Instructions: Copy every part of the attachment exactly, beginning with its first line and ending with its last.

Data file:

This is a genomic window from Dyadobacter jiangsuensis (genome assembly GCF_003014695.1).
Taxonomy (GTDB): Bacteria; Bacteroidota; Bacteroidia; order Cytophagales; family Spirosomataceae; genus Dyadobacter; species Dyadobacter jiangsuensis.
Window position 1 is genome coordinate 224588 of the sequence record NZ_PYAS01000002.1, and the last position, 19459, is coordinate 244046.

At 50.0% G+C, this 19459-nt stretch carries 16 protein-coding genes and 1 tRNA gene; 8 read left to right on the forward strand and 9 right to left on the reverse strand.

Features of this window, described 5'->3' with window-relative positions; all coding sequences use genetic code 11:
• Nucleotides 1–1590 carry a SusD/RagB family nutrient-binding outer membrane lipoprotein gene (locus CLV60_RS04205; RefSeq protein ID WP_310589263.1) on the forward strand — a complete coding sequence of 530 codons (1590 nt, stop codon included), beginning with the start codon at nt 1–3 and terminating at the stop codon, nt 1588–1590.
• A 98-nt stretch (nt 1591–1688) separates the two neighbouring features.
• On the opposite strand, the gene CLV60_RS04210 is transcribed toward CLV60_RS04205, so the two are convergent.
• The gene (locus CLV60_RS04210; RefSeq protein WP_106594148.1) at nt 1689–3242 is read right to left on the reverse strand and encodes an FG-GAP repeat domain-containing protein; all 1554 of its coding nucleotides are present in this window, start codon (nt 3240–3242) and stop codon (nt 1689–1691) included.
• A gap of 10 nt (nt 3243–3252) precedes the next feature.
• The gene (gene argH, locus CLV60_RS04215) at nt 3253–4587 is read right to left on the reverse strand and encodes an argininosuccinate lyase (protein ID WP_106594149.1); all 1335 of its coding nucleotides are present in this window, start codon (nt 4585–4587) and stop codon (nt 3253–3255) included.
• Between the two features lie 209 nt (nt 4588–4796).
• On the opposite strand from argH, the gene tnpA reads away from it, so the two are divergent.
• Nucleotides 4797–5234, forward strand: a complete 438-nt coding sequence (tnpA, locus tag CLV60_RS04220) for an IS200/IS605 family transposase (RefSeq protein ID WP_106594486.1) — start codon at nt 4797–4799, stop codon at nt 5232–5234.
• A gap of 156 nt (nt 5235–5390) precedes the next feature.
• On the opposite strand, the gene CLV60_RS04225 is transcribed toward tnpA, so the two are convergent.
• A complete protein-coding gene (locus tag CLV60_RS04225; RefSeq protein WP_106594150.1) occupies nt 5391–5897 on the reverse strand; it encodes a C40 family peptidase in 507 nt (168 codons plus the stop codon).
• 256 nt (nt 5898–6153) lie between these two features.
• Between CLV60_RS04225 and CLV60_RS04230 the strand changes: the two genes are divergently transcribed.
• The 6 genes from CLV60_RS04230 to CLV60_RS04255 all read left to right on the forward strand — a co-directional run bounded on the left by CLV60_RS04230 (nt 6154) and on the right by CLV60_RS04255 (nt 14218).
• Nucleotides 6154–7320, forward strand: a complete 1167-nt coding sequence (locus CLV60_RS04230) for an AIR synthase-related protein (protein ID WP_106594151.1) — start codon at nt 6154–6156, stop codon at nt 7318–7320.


This is a genomic window from Dyadobacter jiangsuensis (genome assembly GCF_003014695.1).
Taxonomy (GTDB): Bacteria; Bacteroidota; Bacteroidia; order Cytophagales; family Spirosomataceae; genus Dyadobacter; species Dyadobacter jiangsuensis.
Window position 1 is genome coordinate 224588 of the sequence record NZ_PYAS01000002.1, and the last position, 19459, is coordinate 244046.

At 50.0% G+C, this 19459-nt stretch carries 16 protein-coding genes and 1 tRNA gene; 8 read left to right on the forward strand and 9 right to left on the reverse strand.

Features of this window, described 5'->3' with window-relative positions; all coding sequences use genetic code 11:
• Nucleotides 1–1590 carry a SusD/RagB family nutrient-binding outer membrane lipoprotein gene (locus CLV60_RS04205; RefSeq protein ID WP_310589263.1) on the forward strand — a complete coding sequence of 530 codons (1590 nt, stop codon included), beginning with the start codon at nt 1–3 and terminating at the stop codon, nt 1588–1590.
• A 98-nt stretch (nt 1591–1688) separates the two neighbouring features.
• On the opposite strand, the gene CLV60_RS04210 is transcribed toward CLV60_RS04205, so the two are convergent.
• The gene (locus CLV60_RS04210; RefSeq protein WP_106594148.1) at nt 1689–3242 is read right to left on the reverse strand and encodes an FG-GAP repeat domain-containing protein; all 1554 of its coding nucleotides are present in this window, start codon (nt 3240–3242) and stop codon (nt 1689–1691) included.
• A gap of 10 nt (nt 3243–3252) precedes the next feature.
• The gene (gene argH, locus CLV60_RS04215) at nt 3253–4587 is read right to left on the reverse strand and encodes an argininosuccinate lyase (protein ID WP_106594149.1); all 1335 of its coding nucleotides are present in this window, start codon (nt 4585–4587) and stop codon (nt 3253–3255) included.
• Between the two features lie 209 nt (nt 4588–4796).
• On the opposite strand from argH, the gene tnpA reads away from it, so the two are divergent.
• Nucleotides 4797–5234, forward strand: a complete 438-nt coding sequence (tnpA, locus tag CLV60_RS04220) for an IS200/IS605 family transposase (RefSeq protein ID WP_106594486.1) — start codon at nt 4797–4799, stop codon at nt 5232–5234.
• A gap of 156 nt (nt 5235–5390) precedes the next feature.
• On the opposite strand, the gene CLV60_RS04225 is transcribed toward tnpA, so the two are convergent.
• A complete protein-coding gene (locus tag CLV60_RS04225; RefSeq protein WP_106594150.1) occupies nt 5391–5897 on the reverse strand; it encodes a C40 family peptidase in 507 nt (168 codons plus the stop codon).
• 256 nt (nt 5898–6153) lie between these two features.
• Between CLV60_RS04225 and CLV60_RS04230 the strand changes: the two genes are divergently transcribed.
• The 6 genes from CLV60_RS04230 to CLV60_RS04255 all read left to right on the forward strand — a co-directional run bounded on the left by CLV60_RS04230 (nt 6154) and on the right by CLV60_RS04255 (nt 14218).
• Nucleotides 6154–7320, forward strand: a complete 1167-nt coding sequence (locus CLV60_RS04230) for an AIR synthase-related protein (protein ID WP_106594151.1) — start codon at nt 6154–6156, stop codon at nt 7318–7320.